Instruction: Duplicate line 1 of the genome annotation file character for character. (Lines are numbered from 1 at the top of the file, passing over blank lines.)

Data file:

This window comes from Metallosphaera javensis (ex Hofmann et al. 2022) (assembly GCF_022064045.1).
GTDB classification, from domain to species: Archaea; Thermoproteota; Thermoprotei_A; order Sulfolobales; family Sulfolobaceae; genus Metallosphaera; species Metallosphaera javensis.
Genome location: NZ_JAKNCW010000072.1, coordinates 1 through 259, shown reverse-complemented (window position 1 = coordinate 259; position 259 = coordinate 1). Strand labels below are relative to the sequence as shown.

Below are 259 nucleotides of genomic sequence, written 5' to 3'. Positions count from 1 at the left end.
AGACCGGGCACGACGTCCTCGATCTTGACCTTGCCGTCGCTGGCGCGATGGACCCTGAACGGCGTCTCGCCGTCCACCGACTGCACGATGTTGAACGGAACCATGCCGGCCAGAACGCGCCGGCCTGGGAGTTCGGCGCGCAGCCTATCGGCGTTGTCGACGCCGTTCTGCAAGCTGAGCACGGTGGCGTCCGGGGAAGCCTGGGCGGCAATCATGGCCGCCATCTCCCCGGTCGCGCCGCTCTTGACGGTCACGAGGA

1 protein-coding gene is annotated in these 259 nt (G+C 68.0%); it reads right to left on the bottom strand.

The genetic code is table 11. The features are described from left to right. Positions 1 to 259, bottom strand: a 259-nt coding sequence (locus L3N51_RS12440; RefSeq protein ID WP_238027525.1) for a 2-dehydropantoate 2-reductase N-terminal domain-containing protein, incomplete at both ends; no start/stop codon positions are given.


This window comes from Metallosphaera javensis (ex Hofmann et al. 2022) (assembly GCF_022064045.1).